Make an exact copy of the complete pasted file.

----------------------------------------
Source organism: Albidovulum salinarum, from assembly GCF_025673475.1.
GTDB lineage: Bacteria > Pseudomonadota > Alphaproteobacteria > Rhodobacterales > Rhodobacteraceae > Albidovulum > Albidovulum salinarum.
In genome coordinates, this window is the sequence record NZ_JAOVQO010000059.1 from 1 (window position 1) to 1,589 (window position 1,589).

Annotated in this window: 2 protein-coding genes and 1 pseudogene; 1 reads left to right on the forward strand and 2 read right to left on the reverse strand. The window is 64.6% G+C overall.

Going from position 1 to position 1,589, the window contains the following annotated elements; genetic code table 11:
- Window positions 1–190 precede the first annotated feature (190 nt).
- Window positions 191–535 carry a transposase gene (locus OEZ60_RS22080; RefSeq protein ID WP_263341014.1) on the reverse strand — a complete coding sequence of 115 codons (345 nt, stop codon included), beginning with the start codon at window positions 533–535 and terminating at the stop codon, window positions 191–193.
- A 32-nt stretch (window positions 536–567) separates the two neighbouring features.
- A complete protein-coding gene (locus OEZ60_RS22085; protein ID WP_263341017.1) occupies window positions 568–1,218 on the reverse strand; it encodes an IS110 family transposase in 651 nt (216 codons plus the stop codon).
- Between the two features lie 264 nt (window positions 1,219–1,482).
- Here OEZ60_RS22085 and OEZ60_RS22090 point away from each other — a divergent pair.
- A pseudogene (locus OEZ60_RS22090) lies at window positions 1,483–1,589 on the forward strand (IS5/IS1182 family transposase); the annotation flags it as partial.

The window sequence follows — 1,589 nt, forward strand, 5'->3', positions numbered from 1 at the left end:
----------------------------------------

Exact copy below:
Source organism: Albidovulum salinarum, from assembly GCF_025673475.1.
GTDB lineage: Bacteria > Pseudomonadota > Alphaproteobacteria > Rhodobacterales > Rhodobacteraceae > Albidovulum > Albidovulum salinarum.
In genome coordinates, this window is the sequence record NZ_JAOVQO010000059.1 from 1 (window position 1) to 1,589 (window position 1,589).

Annotated in this window: 2 protein-coding genes and 1 pseudogene; 1 reads left to right on the forward strand and 2 read right to left on the reverse strand. The window is 64.6% G+C overall.

Going from position 1 to position 1,589, the window contains the following annotated elements; genetic code table 11:
- Window positions 1–190 precede the first annotated feature (190 nt).
- Window positions 191–535 carry a transposase gene (locus OEZ60_RS22080; RefSeq protein ID WP_263341014.1) on the reverse strand — a complete coding sequence of 115 codons (345 nt, stop codon included), beginning with the start codon at window positions 533–535 and terminating at the stop codon, window positions 191–193.
- A 32-nt stretch (window positions 536–567) separates the two neighbouring features.
- A complete protein-coding gene (locus OEZ60_RS22085; protein ID WP_263341017.1) occupies window positions 568–1,218 on the reverse strand; it encodes an IS110 family transposase in 651 nt (216 codons plus the stop codon).
- Between the two features lie 264 nt (window positions 1,219–1,482).
- Here OEZ60_RS22085 and OEZ60_RS22090 point away from each other — a divergent pair.
- A pseudogene (locus OEZ60_RS22090) lies at window positions 1,483–1,589 on the forward strand (IS5/IS1182 family transposase); the annotation flags it as partial.

The window sequence follows — 1,589 nt, forward strand, 5'->3', positions numbered from 1 at the left end: